#### Overview of this book

If you are looking to build data science models that are good for production, Java has come to the rescue. With the aid of strong libraries such as MLlib, Weka, DL4j, and more, you can efficiently perform all the data science tasks you need to. This unique book provides modern recipes to solve your common and not-so-common data science-related problems. We start with recipes to help you obtain, clean, index, and search data. Then you will learn a variety of techniques to analyze, learn from, and retrieve information from data. You will also understand how to handle big data, learn deeply from data, and visualize data. Finally, you will work through unique recipes that solve your problems while taking data science to production, writing distributed data science applications, and much more - things that will come in handy at work.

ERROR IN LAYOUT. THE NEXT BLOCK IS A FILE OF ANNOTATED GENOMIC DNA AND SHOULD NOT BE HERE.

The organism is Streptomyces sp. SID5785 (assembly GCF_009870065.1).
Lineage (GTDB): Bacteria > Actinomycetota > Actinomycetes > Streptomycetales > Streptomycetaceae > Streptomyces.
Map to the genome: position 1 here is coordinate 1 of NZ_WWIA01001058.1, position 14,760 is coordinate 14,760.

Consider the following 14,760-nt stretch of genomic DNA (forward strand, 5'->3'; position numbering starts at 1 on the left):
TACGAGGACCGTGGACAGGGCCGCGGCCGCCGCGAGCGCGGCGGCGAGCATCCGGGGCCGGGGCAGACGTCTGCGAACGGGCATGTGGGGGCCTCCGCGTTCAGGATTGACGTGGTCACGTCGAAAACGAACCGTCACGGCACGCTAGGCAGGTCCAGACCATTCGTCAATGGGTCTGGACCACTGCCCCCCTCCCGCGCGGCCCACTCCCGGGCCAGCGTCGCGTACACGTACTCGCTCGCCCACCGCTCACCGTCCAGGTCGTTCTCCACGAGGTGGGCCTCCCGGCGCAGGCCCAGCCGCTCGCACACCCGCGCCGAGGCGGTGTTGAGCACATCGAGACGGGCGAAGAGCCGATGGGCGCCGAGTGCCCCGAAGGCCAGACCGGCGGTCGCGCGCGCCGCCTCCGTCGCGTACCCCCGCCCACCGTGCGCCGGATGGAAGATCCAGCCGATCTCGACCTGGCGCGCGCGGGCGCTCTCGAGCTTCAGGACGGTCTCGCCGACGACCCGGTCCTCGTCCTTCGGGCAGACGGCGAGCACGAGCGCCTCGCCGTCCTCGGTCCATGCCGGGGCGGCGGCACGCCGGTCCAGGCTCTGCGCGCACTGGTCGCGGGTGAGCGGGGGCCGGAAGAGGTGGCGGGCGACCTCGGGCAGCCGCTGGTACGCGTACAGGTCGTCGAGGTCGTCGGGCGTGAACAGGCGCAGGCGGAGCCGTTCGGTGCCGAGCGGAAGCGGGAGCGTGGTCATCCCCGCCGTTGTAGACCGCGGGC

Java Data Science Cookbook
Credits
www.PacktPub.com
Customer Feedback
Preface
Indexing and Searching Data
Visualizing Data

## Calculating Pearson's correlation of two sets of data points

`PearsonsCorrelation` computes correlations defined by the formula `cor(X, Y) = sum[(xi - E(X))(yi - E(Y))] / [(n - 1)s(X)s(Y)]`, where `E(X)` and `E(Y)` are means of `X `and `Y`, and `s(X)` and `s(Y)` are their respective standard deviations.

### How to do it...

1. Create a method that takes two `double` arrays that represent two sets of data points:

```        public void calculatePearson(double[] x, double[] y){
```
2. Create a `PearsonsCorrelation` object:

```        PearsonsCorrelation pCorrelation = new PearsonsCorrelation();
```
3. Compute correlation of the two sets of data points:

```        double cor = pCorrelation.correlation(x, y);
```
4. Use the correlation as per your requirements, and close the method:

```        System.out.println(cor);
}
```

The complete code for the recipe is as follows:

```import org.apache.commons.math3.stat.correlation.PearsonsCorrelation;

public class PearsonTest {
public static void main(String[] args...```